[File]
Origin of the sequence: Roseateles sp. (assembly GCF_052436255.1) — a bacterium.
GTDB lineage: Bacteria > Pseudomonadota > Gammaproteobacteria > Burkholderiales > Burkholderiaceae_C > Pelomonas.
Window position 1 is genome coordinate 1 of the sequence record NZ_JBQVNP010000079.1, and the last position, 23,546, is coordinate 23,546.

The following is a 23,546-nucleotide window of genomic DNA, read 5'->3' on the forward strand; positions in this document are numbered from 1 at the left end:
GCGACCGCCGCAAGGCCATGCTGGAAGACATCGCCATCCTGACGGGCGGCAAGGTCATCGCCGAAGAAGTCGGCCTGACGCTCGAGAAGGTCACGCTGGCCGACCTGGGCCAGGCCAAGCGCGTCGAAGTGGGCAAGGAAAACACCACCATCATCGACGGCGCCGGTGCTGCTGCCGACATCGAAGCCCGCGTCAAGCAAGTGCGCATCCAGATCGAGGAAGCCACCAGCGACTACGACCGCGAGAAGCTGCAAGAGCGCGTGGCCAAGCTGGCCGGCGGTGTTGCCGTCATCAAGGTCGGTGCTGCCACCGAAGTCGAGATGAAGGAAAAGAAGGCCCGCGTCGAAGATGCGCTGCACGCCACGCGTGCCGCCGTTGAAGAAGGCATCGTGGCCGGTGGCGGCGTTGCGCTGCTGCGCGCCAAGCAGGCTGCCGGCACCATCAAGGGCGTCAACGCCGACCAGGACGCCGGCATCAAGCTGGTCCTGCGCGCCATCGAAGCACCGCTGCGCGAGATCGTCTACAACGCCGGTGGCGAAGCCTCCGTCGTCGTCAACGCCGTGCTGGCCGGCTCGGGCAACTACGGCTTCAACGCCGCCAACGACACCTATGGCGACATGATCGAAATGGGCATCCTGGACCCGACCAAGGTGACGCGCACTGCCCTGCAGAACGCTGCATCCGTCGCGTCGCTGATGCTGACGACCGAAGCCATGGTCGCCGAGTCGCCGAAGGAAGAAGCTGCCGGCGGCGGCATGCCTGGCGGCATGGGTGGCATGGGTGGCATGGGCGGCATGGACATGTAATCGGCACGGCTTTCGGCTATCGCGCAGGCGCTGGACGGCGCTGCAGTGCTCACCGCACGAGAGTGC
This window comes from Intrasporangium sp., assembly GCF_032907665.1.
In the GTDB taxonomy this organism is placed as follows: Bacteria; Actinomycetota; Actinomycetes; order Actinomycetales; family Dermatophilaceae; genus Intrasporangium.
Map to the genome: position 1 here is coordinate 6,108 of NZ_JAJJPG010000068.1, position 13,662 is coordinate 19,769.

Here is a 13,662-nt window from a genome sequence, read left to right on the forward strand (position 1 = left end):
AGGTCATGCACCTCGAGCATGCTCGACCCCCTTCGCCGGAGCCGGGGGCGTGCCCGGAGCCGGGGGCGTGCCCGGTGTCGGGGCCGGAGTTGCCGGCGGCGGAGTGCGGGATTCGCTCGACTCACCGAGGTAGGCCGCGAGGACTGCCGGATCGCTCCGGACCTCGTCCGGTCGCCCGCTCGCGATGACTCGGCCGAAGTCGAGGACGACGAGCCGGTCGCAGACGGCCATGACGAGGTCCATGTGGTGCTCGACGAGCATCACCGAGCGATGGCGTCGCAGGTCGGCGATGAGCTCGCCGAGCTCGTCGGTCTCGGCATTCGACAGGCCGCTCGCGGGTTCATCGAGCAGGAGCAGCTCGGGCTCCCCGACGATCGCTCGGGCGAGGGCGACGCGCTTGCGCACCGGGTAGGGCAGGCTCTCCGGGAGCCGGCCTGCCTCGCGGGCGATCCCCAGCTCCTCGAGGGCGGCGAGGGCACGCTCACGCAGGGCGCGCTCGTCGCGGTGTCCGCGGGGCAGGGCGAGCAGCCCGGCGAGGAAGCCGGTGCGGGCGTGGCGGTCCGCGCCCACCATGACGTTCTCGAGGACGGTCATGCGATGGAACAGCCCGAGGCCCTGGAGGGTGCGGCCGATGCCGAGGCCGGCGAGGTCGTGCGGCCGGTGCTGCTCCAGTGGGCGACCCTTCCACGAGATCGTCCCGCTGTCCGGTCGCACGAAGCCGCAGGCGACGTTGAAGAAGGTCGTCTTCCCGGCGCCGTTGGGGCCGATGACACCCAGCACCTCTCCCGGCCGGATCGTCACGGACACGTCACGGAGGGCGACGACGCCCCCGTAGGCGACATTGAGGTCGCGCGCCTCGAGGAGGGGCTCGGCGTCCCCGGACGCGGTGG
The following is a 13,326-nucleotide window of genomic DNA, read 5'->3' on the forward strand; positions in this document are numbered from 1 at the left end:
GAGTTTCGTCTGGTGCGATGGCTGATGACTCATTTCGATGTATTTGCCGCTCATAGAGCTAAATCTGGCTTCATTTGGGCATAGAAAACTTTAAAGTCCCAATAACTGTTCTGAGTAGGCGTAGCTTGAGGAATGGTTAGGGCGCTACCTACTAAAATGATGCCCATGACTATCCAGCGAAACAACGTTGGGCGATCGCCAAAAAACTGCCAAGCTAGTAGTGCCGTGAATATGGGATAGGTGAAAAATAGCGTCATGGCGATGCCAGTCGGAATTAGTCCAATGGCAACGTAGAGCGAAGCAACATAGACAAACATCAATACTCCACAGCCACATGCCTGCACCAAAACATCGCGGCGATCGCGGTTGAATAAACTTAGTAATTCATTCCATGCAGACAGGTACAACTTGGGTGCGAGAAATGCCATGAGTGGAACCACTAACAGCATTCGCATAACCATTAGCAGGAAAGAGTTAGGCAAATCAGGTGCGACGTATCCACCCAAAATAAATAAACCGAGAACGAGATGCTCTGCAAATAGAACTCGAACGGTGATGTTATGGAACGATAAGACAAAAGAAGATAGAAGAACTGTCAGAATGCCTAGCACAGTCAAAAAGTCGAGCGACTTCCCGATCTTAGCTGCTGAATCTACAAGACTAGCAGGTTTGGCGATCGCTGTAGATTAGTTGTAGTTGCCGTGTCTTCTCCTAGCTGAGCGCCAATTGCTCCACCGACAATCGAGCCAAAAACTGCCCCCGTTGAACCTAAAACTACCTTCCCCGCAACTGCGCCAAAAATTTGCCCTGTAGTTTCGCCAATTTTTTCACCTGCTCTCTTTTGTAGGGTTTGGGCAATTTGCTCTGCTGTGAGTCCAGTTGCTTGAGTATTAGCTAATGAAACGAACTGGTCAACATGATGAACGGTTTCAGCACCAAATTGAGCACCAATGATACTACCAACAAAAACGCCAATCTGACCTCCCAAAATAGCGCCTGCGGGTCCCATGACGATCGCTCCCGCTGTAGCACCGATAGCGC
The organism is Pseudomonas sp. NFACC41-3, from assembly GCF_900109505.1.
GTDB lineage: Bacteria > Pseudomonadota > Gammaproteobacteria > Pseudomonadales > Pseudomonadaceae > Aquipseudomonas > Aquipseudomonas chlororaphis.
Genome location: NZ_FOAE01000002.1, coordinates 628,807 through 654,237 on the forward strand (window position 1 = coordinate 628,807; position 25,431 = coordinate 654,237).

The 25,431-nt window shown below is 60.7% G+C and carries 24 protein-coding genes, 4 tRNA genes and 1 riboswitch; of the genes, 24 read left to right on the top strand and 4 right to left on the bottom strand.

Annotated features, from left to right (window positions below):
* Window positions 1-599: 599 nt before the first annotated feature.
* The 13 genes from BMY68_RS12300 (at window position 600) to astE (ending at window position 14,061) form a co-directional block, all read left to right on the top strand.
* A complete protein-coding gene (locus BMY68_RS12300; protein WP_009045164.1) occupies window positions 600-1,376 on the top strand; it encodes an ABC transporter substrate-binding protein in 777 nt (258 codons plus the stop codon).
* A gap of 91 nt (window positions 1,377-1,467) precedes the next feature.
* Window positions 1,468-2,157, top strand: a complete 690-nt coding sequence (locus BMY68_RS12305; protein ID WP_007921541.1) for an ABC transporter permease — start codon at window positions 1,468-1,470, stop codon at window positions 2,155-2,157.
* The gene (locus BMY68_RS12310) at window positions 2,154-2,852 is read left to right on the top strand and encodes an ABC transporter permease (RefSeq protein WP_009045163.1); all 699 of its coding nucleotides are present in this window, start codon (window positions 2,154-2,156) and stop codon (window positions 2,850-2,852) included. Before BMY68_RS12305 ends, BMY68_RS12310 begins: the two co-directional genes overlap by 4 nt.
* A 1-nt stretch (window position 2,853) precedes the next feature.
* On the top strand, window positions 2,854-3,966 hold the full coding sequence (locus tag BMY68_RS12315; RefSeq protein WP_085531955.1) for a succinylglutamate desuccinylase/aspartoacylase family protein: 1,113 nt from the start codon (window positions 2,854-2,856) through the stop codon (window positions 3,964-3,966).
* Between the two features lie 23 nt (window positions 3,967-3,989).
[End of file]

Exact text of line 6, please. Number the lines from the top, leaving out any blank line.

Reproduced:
This window comes from Intrasporangium sp., assembly GCF_032907665.1.